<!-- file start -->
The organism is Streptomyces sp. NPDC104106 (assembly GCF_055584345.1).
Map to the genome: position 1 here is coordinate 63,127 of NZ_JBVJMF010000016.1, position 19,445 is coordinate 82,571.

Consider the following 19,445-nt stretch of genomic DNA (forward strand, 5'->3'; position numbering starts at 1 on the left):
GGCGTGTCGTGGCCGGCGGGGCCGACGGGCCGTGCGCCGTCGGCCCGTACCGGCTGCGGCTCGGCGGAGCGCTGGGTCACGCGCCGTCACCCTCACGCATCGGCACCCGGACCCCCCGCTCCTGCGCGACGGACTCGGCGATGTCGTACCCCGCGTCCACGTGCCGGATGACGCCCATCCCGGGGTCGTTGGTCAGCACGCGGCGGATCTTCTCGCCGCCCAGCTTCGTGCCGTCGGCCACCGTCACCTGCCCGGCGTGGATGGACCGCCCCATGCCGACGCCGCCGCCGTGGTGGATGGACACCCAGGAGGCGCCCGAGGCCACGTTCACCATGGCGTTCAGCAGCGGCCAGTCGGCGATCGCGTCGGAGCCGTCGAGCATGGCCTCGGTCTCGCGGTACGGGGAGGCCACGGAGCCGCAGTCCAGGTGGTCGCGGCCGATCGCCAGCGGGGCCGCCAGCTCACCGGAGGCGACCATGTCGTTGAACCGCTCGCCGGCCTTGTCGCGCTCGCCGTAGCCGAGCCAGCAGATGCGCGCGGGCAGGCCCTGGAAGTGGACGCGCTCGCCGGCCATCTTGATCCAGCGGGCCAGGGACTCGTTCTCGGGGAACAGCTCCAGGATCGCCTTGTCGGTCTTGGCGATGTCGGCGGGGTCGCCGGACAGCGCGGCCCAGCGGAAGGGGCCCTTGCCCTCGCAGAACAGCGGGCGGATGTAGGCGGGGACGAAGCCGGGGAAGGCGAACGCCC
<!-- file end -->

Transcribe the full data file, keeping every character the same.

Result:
The organism is Streptomyces sp. NPDC104106 (assembly GCF_055584345.1).
Map to the genome: position 1 here is coordinate 63,127 of NZ_JBVJMF010000016.1, position 19,445 is coordinate 82,571.

Consider the following 19,445-nt stretch of genomic DNA (forward strand, 5'->3'; position numbering starts at 1 on the left):
GGCGTGTCGTGGCCGGCGGGGCCGACGGGCCGTGCGCCGTCGGCCCGTACCGGCTGCGGCTCGGCGGAGCGCTGGGTCACGCGCCGTCACCCTCACGCATCGGCACCCGGACCCCCCGCTCCTGCGCGACGGACTCGGCGATGTCGTACCCCGCGTCCACGTGCCGGATGACGCCCATCCCGGGGTCGTTGGTCAGCACGCGGCGGATCTTCTCGCCGCCCAGCTTCGTGCCGTCGGCCACCGTCACCTGCCCGGCGTGGATGGACCGCCCCATGCCGACGCCGCCGCCGTGGTGGATGGACACCCAGGAGGCGCCCGAGGCCACGTTCACCATGGCGTTCAGCAGCGGCCAGTCGGCGATCGCGTCGGAGCCGTCGAGCATGGCCTCGGTCTCGCGGTACGGGGAGGCCACGGAGCCGCAGTCCAGGTGGTCGCGGCCGATCGCCAGCGGGGCCGCCAGCTCACCGGAGGCGACCATGTCGTTGAACCGCTCGCCGGCCTTGTCGCGCTCGCCGTAGCCGAGCCAGCAGATGCGCGCGGGCAGGCCCTGGAAGTGGACGCGCTCGCCGGCCATCTTGATCCAGCGGGCCAGGGACTCGTTCTCGGGGAACAGCTCCAGGATCGCCTTGTCGGTCTTGGCGATGTCGGCGGGGTCGCCGGACAGCGCGGCCCAGCGGAAGGGGCCCTTGCCCTCGCAGAACAGCGGGCGGATGTAGGCGGGGACGAAGCCGGGGAAGGCGAACGCCC